In addition, Office Web Apps don't require a TS CAL, although the primary user or device needs a SharePoint CAL. You also need to be licensed for Office 2010, which is unfortunate because Office Web Apps have no connection to the Office installed on a PC. They're SharePoint applications, so someone with Office 2007 or even Office 2000 could use them.
Remember, though, if your company has an Enterprise Agreement that includes Office, you're licensed for Office 2010 and can use Office Web Apps even if you're running an older version of Office on the computer.
Portable device rights
Portable-use rights aren't well understood, and the connection to remote access may not be immediately apparent. If used correctly, however, they can save a company a lot of money.
If your work computer has a volume license for Office Standard or Office Professional Plus, Microsoft's rules say, "You may install a copy on a portable device for use by the single primary user of the licensed device."
In other words, if you have a desktop licensed for Office and a portable that isn't, install Office on it because the Office license on your desktop can be extended to the portable. And because it's licensed for Office, you can use it to access Office remotely.
Note that while retail Office Professional licenses also have portable device rights, they can't be used for remote access since you can't install a retail copy of Office on a server for remote access.Contrary to rumors, the portable device right does not require Software Assurance (SA) or an EA. It's in the basic software licensing terms for retail customers and in the Product Use Rights for volume-licensing customers. It's not dependent on your volume agreement.
One caveat is that if you have an EA, all portables and desktops used for your business must be counted in the agreement, and if your EA includes Office, you'll be buying Office licenses for each one. Therefore, portable-use rights are beneficial only if an employee owns his laptop, in which case he may be able to install Office on it.
But there is a way for a business to use portable-use rights to save money. Instead of licensing Office through an EA, which covers all computers in the organization, you can license it through a Select agreement, which lets you buy just enough copies to cover the desktop computers for any employees who use both a desktop and a portable device. Their desktops get the paid license via Select, and their portables get the free license via portable-device rights.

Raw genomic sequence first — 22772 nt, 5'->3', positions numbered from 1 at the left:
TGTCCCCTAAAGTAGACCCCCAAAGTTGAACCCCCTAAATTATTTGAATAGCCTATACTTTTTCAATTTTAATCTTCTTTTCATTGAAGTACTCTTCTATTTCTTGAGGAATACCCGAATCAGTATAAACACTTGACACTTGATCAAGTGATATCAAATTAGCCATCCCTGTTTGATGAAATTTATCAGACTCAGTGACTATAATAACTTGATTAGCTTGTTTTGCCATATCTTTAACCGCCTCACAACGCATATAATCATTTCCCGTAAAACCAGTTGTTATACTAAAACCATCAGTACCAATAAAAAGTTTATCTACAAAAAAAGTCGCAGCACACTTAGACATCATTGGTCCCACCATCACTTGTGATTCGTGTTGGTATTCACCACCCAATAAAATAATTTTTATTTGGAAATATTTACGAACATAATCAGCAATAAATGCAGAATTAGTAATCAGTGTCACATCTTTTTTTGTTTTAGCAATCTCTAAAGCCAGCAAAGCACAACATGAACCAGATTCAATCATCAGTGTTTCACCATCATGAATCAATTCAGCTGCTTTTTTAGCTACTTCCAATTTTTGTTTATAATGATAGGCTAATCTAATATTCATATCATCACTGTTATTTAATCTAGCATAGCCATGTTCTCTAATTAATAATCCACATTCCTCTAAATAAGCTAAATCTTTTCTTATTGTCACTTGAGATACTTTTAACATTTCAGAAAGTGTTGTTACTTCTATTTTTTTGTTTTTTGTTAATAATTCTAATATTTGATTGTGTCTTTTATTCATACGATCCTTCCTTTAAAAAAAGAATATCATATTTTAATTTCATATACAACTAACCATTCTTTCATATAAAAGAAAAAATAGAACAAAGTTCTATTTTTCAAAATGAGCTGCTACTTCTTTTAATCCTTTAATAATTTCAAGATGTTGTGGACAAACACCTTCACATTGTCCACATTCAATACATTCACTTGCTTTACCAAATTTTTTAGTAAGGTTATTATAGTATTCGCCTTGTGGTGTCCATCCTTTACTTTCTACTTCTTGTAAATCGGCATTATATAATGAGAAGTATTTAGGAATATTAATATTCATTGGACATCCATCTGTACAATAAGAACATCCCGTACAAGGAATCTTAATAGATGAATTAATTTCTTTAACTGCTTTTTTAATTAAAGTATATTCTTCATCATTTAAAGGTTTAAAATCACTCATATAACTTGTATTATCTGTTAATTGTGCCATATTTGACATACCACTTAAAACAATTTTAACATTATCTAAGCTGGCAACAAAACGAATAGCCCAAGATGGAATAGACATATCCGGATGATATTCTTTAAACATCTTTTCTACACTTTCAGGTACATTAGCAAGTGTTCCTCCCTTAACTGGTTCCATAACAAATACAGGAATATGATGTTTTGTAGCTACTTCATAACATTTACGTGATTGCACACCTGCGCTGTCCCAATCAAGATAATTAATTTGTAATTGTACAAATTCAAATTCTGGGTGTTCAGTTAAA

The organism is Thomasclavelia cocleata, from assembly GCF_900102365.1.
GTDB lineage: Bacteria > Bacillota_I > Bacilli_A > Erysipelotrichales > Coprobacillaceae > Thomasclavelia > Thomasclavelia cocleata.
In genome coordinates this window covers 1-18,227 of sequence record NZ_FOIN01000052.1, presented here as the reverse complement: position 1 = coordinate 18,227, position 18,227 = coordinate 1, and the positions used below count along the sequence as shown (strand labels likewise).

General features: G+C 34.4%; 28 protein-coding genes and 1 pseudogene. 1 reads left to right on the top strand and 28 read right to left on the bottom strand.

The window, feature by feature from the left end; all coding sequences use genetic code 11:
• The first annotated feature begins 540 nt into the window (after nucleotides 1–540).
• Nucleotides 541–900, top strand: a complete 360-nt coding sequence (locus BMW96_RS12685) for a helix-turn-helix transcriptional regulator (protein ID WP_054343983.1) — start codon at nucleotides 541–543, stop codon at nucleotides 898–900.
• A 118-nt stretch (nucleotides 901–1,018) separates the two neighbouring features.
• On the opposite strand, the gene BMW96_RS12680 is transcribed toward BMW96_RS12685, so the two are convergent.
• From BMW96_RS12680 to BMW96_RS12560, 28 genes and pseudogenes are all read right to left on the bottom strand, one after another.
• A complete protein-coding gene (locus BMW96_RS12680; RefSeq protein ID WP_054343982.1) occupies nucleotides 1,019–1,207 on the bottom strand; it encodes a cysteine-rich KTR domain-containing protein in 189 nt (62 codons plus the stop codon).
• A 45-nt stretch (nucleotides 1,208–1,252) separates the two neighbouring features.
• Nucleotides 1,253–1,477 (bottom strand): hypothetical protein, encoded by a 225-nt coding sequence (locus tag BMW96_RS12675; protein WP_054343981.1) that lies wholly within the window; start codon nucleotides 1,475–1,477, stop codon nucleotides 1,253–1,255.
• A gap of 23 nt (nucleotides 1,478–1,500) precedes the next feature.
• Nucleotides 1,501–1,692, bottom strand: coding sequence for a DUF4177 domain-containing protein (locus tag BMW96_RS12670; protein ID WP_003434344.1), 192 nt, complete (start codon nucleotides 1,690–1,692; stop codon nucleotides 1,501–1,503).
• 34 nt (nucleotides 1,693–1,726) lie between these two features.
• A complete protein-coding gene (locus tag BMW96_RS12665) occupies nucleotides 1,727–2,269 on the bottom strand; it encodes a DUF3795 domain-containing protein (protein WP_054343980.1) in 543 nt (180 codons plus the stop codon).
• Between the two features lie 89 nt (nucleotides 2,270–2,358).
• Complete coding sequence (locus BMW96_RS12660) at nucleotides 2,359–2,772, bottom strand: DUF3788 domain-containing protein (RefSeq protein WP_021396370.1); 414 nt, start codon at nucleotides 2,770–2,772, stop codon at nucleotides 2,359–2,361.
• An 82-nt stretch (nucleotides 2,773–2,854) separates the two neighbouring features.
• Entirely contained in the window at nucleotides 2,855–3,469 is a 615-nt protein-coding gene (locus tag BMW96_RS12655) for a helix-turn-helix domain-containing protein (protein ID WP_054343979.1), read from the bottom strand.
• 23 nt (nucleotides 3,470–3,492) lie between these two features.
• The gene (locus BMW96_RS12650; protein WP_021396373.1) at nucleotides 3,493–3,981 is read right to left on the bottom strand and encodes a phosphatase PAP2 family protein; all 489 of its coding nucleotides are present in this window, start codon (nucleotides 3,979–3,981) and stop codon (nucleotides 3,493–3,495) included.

I calculate that if more than 15% of your users have both a desktop and a portable computer (owned by either the employee or the business). It's cheaper to purchase Office this way than through an EA.
Work at Home Licenses
Work at Home (WAH) licenses are available in Select and EAs, and they allow you to use your home computer with the same kind of Office you use at work. They're not cheap, but at $220 (less in larger volumes) for Pro Plus or $148 for Standard, they amount to 60% off a second copy of Office.
That isn't bad, and WAH gets you both a copy of Office on your home machine and the right to access a remote instance of Office.
Interestingly, WAH is one of the few licenses for which you can't buy SA, even in an EA. It merely reflects whatever is installed on your work computer. If that computer has SA and you upgrade to a new version of Office, you can also upgrade your home computer.
Home use program
Volume customers who add Software Assurance to Office can purchase another copy of Office for use on a home computer for about $12 through Microsoft's Home Use Program. That gets you properly licensed to remotely access Office.
This might seem like a better deal than a WAH license but SA on Office Professional Plus costs $100 to $150 each year. So this is an expensive way to get remote access from home.
One bonus, though, can reduce the pain: The home-use license has portable-use rights, so you can also install a second copy of Office on a laptop at home (for use by the primary user -- you can't give it to your kid to take to college).
ABOUT THE AUTHOR
Paul DeGroot is a writer, trainer, and principal consultant at Pica Communications, which specializes in Microsoft licensing strategies and policies.
This was first published in March 2011